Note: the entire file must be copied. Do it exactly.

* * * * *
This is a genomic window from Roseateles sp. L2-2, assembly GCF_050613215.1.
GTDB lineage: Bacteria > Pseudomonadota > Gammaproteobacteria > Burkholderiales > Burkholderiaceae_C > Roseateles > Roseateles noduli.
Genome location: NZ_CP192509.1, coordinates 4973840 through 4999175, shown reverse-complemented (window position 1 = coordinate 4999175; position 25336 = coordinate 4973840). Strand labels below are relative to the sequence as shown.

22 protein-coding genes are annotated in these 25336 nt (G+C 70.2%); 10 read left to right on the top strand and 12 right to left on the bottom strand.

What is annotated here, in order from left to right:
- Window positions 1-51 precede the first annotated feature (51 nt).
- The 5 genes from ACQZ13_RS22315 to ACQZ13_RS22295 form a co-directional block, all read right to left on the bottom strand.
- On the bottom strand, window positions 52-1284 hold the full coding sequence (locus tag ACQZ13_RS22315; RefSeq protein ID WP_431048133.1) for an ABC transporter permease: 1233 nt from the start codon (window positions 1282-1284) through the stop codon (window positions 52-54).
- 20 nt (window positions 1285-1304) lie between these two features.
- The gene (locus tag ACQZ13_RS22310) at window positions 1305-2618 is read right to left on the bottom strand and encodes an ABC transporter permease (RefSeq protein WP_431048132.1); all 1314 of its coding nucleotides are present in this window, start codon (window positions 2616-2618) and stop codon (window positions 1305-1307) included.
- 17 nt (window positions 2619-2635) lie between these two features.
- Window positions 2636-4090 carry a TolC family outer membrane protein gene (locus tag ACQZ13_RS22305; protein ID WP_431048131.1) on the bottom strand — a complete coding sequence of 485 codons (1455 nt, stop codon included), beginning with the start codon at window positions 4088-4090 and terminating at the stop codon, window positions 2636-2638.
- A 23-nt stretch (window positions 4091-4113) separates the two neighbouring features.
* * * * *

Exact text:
This is a genomic window from Roseateles sp. L2-2, assembly GCF_050613215.1.
GTDB lineage: Bacteria > Pseudomonadota > Gammaproteobacteria > Burkholderiales > Burkholderiaceae_C > Roseateles > Roseateles noduli.
Genome location: NZ_CP192509.1, coordinates 4973840 through 4999175, shown reverse-complemented (window position 1 = coordinate 4999175; position 25336 = coordinate 4973840). Strand labels below are relative to the sequence as shown.

22 protein-coding genes are annotated in these 25336 nt (G+C 70.2%); 10 read left to right on the top strand and 12 right to left on the bottom strand.

What is annotated here, in order from left to right:
- Window positions 1-51 precede the first annotated feature (51 nt).
- The 5 genes from ACQZ13_RS22315 to ACQZ13_RS22295 form a co-directional block, all read right to left on the bottom strand.
- On the bottom strand, window positions 52-1284 hold the full coding sequence (locus tag ACQZ13_RS22315; RefSeq protein ID WP_431048133.1) for an ABC transporter permease: 1233 nt from the start codon (window positions 1282-1284) through the stop codon (window positions 52-54).
- 20 nt (window positions 1285-1304) lie between these two features.
- The gene (locus tag ACQZ13_RS22310) at window positions 1305-2618 is read right to left on the bottom strand and encodes an ABC transporter permease (RefSeq protein WP_431048132.1); all 1314 of its coding nucleotides are present in this window, start codon (window positions 2616-2618) and stop codon (window positions 1305-1307) included.
- 17 nt (window positions 2619-2635) lie between these two features.
- Window positions 2636-4090 carry a TolC family outer membrane protein gene (locus tag ACQZ13_RS22305; protein ID WP_431048131.1) on the bottom strand — a complete coding sequence of 485 codons (1455 nt, stop codon included), beginning with the start codon at window positions 4088-4090 and terminating at the stop codon, window positions 2636-2638.
- A 23-nt stretch (window positions 4091-4113) separates the two neighbouring features.